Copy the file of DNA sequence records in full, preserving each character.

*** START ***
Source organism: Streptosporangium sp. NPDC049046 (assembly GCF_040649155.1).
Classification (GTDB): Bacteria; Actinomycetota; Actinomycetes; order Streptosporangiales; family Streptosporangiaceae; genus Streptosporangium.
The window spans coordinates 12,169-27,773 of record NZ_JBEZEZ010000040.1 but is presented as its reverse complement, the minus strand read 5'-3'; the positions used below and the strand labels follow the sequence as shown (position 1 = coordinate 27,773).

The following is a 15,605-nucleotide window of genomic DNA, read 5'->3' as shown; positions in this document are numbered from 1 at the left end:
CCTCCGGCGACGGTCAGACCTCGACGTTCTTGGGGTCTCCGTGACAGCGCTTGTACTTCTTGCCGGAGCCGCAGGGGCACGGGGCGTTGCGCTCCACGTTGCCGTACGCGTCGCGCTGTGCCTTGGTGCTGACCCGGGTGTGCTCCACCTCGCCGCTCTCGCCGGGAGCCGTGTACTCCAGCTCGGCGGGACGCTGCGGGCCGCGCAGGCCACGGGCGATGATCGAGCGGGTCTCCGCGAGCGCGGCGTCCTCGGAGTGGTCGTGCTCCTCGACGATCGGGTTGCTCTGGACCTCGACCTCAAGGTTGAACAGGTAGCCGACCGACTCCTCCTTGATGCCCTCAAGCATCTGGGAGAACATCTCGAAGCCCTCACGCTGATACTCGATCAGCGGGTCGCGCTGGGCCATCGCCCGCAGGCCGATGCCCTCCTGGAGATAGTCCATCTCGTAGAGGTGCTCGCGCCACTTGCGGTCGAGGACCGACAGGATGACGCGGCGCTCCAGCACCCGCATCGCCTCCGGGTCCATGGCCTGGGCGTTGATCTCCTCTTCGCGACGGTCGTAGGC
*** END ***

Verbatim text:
Source organism: Streptosporangium sp. NPDC049046 (assembly GCF_040649155.1).
Classification (GTDB): Bacteria; Actinomycetota; Actinomycetes; order Streptosporangiales; family Streptosporangiaceae; genus Streptosporangium.
The window spans coordinates 12,169-27,773 of record NZ_JBEZEZ010000040.1 but is presented as its reverse complement, the minus strand read 5'-3'; the positions used below and the strand labels follow the sequence as shown (position 1 = coordinate 27,773).

The following is a 15,605-nucleotide window of genomic DNA, read 5'->3' as shown; positions in this document are numbered from 1 at the left end:
CCTCCGGCGACGGTCAGACCTCGACGTTCTTGGGGTCTCCGTGACAGCGCTTGTACTTCTTGCCGGAGCCGCAGGGGCACGGGGCGTTGCGCTCCACGTTGCCGTACGCGTCGCGCTGTGCCTTGGTGCTGACCCGGGTGTGCTCCACCTCGCCGCTCTCGCCGGGAGCCGTGTACTCCAGCTCGGCGGGACGCTGCGGGCCGCGCAGGCCACGGGCGATGATCGAGCGGGTCTCCGCGAGCGCGGCGTCCTCGGAGTGGTCGTGCTCCTCGACGATCGGGTTGCTCTGGACCTCGACCTCAAGGTTGAACAGGTAGCCGACCGACTCCTCCTTGATGCCCTCAAGCATCTGGGAGAACATCTCGAAGCCCTCACGCTGATACTCGATCAGCGGGTCGCGCTGGGCCATCGCCCGCAGGCCGATGCCCTCCTGGAGATAGTCCATCTCGTAGAGGTGCTCGCGCCACTTGCGGTCGAGGACCGACAGGATGACGCGGCGCTCCAGCACCCGCATCGCCTCCGGGTCCATGGCCTGGGCGTTGATCTCCTCTTCGCGACGGTCGTAGGC